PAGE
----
We use the Internet extensively when we travel. Many of the things I do require a high-speed connection: searches, uploads of images and video content, downloads of reference materials, email with big attachments, and updates to the software. All too often the local Internet connection is shared and congested or capped at a very low speed.
Marguerite and I both have smartphones on the Verizon network. Since Verizon allows us to adjust our shared data limits from month to month we have bridged the intervals of poor local Internet access by using the personal hotspot feature on the phone. We buy the gigabytes of data we need. This can be expensive when Microsoft publishes a security update, or we have projects that hog data. It’s usually out of the question for streaming video.
When Verizon announced its “Unlimited” data plan it sounded perfect. Stream whatever you want, the ads promised.
Initially, it worked great, although it didn’t seem as fast as the metered connection we had before. But something went wrong with the Microsoft Office suite on my laptop and I had to reinstall the programs – think gigabytes of data. Heck, I thought, we have unlimited data. No worries here, I’ll just start the installation before we go to dinner and all will be well. When we got back, the message on the screen said, “You seem to have a slow connection. This may take a while.” It also showed a progress bar at about 15% – not so good – but the little wheel kept spinning, so I left it alone and used my iPad to do other work. The process continued into the night and by morning it was done.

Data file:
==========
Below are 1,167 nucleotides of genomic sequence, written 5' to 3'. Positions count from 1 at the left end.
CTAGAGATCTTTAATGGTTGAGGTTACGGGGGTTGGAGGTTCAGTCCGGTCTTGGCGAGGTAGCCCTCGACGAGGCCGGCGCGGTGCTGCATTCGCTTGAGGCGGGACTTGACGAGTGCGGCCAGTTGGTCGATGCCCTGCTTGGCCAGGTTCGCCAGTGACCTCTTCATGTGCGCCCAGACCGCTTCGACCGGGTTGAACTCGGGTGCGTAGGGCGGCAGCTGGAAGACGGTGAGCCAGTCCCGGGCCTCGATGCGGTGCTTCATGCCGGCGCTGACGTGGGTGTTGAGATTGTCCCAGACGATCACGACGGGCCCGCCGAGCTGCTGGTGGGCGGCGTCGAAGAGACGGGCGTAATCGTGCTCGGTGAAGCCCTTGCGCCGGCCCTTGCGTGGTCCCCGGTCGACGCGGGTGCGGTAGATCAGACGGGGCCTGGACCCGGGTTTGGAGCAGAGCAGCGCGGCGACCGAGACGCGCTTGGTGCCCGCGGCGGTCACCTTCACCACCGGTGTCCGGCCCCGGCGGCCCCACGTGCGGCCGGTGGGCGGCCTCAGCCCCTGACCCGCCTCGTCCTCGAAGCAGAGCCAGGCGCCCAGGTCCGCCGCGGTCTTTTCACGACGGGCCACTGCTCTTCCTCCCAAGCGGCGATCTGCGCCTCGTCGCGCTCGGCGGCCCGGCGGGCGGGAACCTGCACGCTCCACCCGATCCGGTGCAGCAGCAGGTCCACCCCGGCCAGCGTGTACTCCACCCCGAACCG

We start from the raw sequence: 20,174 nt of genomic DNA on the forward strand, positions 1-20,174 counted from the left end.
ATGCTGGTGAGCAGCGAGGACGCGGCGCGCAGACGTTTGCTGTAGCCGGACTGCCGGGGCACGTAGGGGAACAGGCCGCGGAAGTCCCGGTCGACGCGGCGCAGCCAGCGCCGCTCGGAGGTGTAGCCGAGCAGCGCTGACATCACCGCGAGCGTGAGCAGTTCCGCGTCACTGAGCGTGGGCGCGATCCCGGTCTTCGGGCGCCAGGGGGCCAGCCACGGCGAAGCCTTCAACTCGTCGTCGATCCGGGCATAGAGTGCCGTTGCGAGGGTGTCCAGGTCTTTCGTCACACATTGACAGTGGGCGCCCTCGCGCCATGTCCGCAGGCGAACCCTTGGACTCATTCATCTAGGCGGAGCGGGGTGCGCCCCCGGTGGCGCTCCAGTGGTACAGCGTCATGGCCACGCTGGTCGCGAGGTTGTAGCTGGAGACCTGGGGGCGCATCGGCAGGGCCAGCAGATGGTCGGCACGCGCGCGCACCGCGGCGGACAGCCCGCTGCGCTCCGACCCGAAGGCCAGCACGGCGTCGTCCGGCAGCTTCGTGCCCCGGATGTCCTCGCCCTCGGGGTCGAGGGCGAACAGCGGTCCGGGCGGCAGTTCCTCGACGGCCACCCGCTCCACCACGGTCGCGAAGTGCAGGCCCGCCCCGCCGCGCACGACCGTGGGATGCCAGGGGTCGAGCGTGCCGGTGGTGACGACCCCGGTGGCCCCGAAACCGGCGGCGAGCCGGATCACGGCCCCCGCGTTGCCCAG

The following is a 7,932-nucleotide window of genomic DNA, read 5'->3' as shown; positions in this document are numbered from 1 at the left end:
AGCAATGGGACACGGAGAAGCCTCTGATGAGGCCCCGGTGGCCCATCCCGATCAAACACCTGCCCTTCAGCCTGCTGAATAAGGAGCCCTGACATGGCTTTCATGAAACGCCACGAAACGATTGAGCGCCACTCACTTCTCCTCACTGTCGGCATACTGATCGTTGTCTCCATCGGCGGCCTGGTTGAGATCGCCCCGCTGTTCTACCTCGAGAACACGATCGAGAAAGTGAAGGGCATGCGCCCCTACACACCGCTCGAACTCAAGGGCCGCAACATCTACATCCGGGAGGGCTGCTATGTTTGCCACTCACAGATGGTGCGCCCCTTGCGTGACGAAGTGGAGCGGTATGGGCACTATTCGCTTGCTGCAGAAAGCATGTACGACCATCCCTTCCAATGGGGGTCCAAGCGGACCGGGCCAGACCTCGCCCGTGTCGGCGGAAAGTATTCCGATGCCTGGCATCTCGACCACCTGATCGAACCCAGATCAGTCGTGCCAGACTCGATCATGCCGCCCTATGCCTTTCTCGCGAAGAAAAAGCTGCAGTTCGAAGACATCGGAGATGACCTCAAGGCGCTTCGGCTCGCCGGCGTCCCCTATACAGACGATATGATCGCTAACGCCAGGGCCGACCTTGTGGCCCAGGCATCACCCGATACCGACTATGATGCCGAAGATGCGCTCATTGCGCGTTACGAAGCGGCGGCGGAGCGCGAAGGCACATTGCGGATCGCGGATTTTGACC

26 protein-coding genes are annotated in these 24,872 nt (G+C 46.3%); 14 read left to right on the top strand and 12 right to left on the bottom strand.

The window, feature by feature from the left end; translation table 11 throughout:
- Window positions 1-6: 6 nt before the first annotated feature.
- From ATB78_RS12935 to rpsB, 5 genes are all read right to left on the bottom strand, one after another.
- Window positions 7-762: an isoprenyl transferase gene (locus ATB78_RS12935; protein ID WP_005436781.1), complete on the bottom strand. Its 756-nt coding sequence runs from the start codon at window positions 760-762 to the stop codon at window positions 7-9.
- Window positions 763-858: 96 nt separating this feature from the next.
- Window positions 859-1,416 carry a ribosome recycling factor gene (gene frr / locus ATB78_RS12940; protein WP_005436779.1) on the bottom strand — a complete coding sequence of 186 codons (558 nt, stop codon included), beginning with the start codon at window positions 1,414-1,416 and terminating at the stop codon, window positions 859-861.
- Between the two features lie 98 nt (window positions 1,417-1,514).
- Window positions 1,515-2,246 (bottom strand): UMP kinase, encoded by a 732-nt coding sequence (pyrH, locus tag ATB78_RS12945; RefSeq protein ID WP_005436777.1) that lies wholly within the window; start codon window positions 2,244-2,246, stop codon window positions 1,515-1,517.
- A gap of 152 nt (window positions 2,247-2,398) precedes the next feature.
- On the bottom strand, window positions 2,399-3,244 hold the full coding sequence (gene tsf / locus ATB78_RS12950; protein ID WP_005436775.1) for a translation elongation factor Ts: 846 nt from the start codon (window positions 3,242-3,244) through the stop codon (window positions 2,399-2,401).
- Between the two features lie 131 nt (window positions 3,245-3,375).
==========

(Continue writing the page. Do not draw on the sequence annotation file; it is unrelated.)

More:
But all was not well with our internet connection. In fact, it was as slow and erratic as the congested local wifi connections. Puzzling. The phone had good signal: five out of five bars. The service was “LTE” meaning that the data performance should be superior.
It turns out “unlimited” does not mean unmetered. A bit of online research revealed that there is a dirty little secret behind the unlimited claim. Technically if nobody else wanted to use the service it would be unlimited for me as a sole user. But the system gives priority to those whose usage is more modest – they go to the front of the line during periods of congestion. So my massive download of the Microsoft Suite probably put me dead last in line for the rest of the billing period.
The prospect of another week of the dismally slow Internet was not good news. My benchmark for acceptable service is consistent speed of at least two mbps download and one mbps upload. My present Verizon service was typically 0.04 mbps. I have some high-tech tools for measuring performance, and I could see all the symptoms of a highly congested channel and I just wasn’t getting through the higher priority traffic. Earlier, before my big download, the speed was a spritely 4 mbps download and 2 mbps upload.
I called Verizon customer service to ask why my unlimited was so, well, limited. The pleasant woman who took my call apologized and said it was just a matter of local congestion and denied that I was being penalized for over-use. When I said that I had found articles on the internet that exposed the deception, she began to talk very fast. And when I said I was going to replace my Verizon service with AT&T she started to negotiate.
I ended up switching from the unlimited plan to a metered plan. Magically my data speed jumped back to the 4 mbps level. Did the alleged “congestion” go away? Not likely. On a metered plan, it is in the Verizon company interest to have customers use data freely – and fast. I’m back at the head of the line again.